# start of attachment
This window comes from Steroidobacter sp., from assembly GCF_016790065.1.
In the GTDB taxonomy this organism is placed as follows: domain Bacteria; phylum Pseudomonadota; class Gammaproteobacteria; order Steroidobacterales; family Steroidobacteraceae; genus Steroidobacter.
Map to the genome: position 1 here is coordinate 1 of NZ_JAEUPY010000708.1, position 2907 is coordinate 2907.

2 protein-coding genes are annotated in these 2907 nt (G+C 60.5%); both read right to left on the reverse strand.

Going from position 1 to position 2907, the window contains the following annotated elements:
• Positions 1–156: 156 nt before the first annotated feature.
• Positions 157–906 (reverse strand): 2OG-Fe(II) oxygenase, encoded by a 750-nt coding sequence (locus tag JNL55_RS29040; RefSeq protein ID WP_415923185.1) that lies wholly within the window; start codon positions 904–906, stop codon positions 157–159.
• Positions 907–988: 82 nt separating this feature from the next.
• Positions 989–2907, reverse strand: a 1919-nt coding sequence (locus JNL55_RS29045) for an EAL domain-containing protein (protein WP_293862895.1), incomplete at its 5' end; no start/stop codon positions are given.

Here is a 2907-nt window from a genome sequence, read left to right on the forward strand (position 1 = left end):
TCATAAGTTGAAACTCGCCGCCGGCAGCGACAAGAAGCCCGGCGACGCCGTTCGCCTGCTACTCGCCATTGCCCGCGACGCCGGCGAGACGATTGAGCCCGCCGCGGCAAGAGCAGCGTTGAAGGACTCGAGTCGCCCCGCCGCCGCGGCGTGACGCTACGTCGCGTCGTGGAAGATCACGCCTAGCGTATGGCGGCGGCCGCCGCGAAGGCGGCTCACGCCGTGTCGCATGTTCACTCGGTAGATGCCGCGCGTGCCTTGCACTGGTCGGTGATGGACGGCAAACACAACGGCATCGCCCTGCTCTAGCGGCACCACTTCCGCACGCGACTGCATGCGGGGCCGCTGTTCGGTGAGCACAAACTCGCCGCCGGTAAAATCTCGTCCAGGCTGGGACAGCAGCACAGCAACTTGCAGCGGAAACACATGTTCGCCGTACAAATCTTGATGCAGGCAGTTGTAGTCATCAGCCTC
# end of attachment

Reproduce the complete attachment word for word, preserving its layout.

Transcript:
This window comes from Steroidobacter sp., from assembly GCF_016790065.1.
In the GTDB taxonomy this organism is placed as follows: domain Bacteria; phylum Pseudomonadota; class Gammaproteobacteria; order Steroidobacterales; family Steroidobacteraceae; genus Steroidobacter.
Map to the genome: position 1 here is coordinate 1 of NZ_JAEUPY010000708.1, position 2907 is coordinate 2907.

2 protein-coding genes are annotated in these 2907 nt (G+C 60.5%); both read right to left on the reverse strand.

Going from position 1 to position 2907, the window contains the following annotated elements:
• Positions 1–156: 156 nt before the first annotated feature.
• Positions 157–906 (reverse strand): 2OG-Fe(II) oxygenase, encoded by a 750-nt coding sequence (locus tag JNL55_RS29040; RefSeq protein ID WP_415923185.1) that lies wholly within the window; start codon positions 904–906, stop codon positions 157–159.
• Positions 907–988: 82 nt separating this feature from the next.
• Positions 989–2907, reverse strand: a 1919-nt coding sequence (locus JNL55_RS29045) for an EAL domain-containing protein (protein WP_293862895.1), incomplete at its 5' end; no start/stop codon positions are given.

Here is a 2907-nt window from a genome sequence, read left to right on the forward strand (position 1 = left end):
TCATAAGTTGAAACTCGCCGCCGGCAGCGACAAGAAGCCCGGCGACGCCGTTCGCCTGCTACTCGCCATTGCCCGCGACGCCGGCGAGACGATTGAGCCCGCCGCGGCAAGAGCAGCGTTGAAGGACTCGAGTCGCCCCGCCGCCGCGGCGTGACGCTACGTCGCGTCGTGGAAGATCACGCCTAGCGTATGGCGGCGGCCGCCGCGAAGGCGGCTCACGCCGTGTCGCATGTTCACTCGGTAGATGCCGCGCGTGCCTTGCACTGGTCGGTGATGGACGGCAAACACAACGGCATCGCCCTGCTCTAGCGGCACCACTTCCGCACGCGACTGCATGCGGGGCCGCTGTTCGGTGAGCACAAACTCGCCGCCGGTAAAATCTCGTCCAGGCTGGGACAGCAGCACAGCAACTTGCAGCGGAAACACATGTTCGCCGTACAAATCTTGATGCAGGCAGTTGTAGTCATCAGCCTC